Jan van Lohuizen, a former George W. Bush pollster with a Ph.D. from Rice, is on a mission to show that opposition to same-sex marriage is a political and demographic dead end, propped up by a shrinking core of the old, the undereducated, and the highly churched. Bitter clingers, if you will, to the idea of traditional marriage.
“I have any number of gay friends who are Republicans, but what makes me tick is that I have concerns that this is another issue that would limit the growth of the Republican party,” van Lohuizen told me in a phone interview.
“If you believe that the government is better off if it is governed by Republicans than Democrats, you have to worry about issues that impede the growth of the party. And this is one.”
Together with Joel Benenson, former lead pollster for President Obama’s first campaign, van Lohuizen has looked at decades of polling data on gay marriage and come to some interesting conclusions in a series of memos the pair has distributed to policymakers, think tanks, and political media.
Most significant, support for gay marriage is accelerating. “We originally wrote a memo in May of 2011 that basically said that in the previous 20 years, the increase of support for gay marriage had been about 1 percent a year,” van Lohuizen told me in a phone interview. “And then somewhere around 2009 there was an increase to 4 or 5 percent. It’s like a hockey-stick curve. All of the sudden there is this elbow.” With due apologies for the “hockey stick” reference, this is certainly borne out by the shift in the fortunes of pro-gay-marriage ballot initiatives. After a decade marked by almost universal failure, all four pro-gay-marriage measures on state ballots in 2012 passed.
Second, the coalition supporting gay marriage is more broad-based than the coalition opposing it. “If you look at the crosstabs, the opposition is really concentrated in a few really small groups,” van Lohuizen says. “Evangelical whites, tea-party Republicans, older voters, and whites that do not have a college degree.” Indeed, national exit-polling data from the 2012 election shows that while support for gay marriage sits at 37 percent with voters 65 and older, 52 percent of younger voters support “freedom to marry” (the phrase strategically used in place of the slightly more loaded “marriage equality” in Benenson and van Lohuizen’s memo on the subject). Likewise, gay marriage enjoys majority support from all major religious confessions except white evangelical Protestantism — including mainline “non-evangelical” Protestants, Catholics, and Jews. And while a majority of whites without college degrees oppose gay marriage, majorities of whites with college degrees, and nonwhites of all education levels, support it.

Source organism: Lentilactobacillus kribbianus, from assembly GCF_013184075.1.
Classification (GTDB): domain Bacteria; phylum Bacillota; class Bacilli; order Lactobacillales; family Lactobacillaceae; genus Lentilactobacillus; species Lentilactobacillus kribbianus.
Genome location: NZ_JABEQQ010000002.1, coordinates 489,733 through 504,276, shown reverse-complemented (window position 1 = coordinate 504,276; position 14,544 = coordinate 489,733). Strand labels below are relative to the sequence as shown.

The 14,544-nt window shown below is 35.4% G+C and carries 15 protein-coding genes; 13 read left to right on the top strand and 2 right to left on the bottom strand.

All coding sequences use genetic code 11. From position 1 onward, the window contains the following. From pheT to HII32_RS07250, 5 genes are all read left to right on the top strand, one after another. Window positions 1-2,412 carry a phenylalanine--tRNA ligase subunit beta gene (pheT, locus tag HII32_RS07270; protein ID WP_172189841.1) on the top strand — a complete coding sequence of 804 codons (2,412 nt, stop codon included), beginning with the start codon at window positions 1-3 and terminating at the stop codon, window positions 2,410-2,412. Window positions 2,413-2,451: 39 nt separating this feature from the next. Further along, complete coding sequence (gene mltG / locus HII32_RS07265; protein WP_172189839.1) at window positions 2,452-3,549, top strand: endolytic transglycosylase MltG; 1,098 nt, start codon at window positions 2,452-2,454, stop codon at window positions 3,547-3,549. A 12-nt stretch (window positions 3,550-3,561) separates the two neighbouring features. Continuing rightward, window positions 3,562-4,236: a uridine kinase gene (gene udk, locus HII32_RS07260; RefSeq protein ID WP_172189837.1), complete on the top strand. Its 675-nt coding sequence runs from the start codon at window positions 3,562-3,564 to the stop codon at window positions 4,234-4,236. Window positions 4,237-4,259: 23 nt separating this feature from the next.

Even among Republicans, opposition to same-sex marriage is increasingly tenuous, particularly along two axes. First, self-described tea-party Republicans oppose gay marriage 84/13, while Republicans who describe themselves as neutral toward or opposed to the Tea Party oppose gay marriage by smaller 62/34 and 52/47 splits, respectively. This is a more or less momentous split depending on how credible one finds evidence that tea-party membership is in sharp decline.
Second, and perhaps most critically, exit polling shows that 51 percent of Republicans under 30 support gay marriage in their state. If this datum alone holds, one might think, gay marriage is a fait accompli in the near to medium term. And indeed, the polls report just that feeling among the broader public: 83 percent of voters, supporters and opponents included, think that gay marriage will be legal nationally in the next five to ten years.
But is a Republican party that is broadly pro-gay-marriage an inevitability, and sooner than later? Here the data is perhaps less definitive than it looks on the surface. Consider the above datum, which shows that young Republicans support gay marriage in their state. This, of course, fails to capture a number of distinctions that most Republicans and conservatives consider important to the gay-marriage debate. Does support among young Republicans for “freedom to marry” in one’s state of residence imply support for federal intervention in the marriage question?
Many on the left who support “marriage equality” frame it as a civil-rights issue and favor a federal remedy, as they do in most civil-rights contexts. But it would be dubious to infer that the Republican respondents to the above question would favor a similar remedy, considering the relative importance Republicans and conservatives place on the principles of federalism. Likewise, I asked van Lohuizen whether any of the data he looked at distinguished between support for various other means of gay-marriage legalization — from judicial imposition to legislation to ballot referenda — that are likelier to draw out distinct responses from self-described Republicans and conservatives for similar, principled reasons.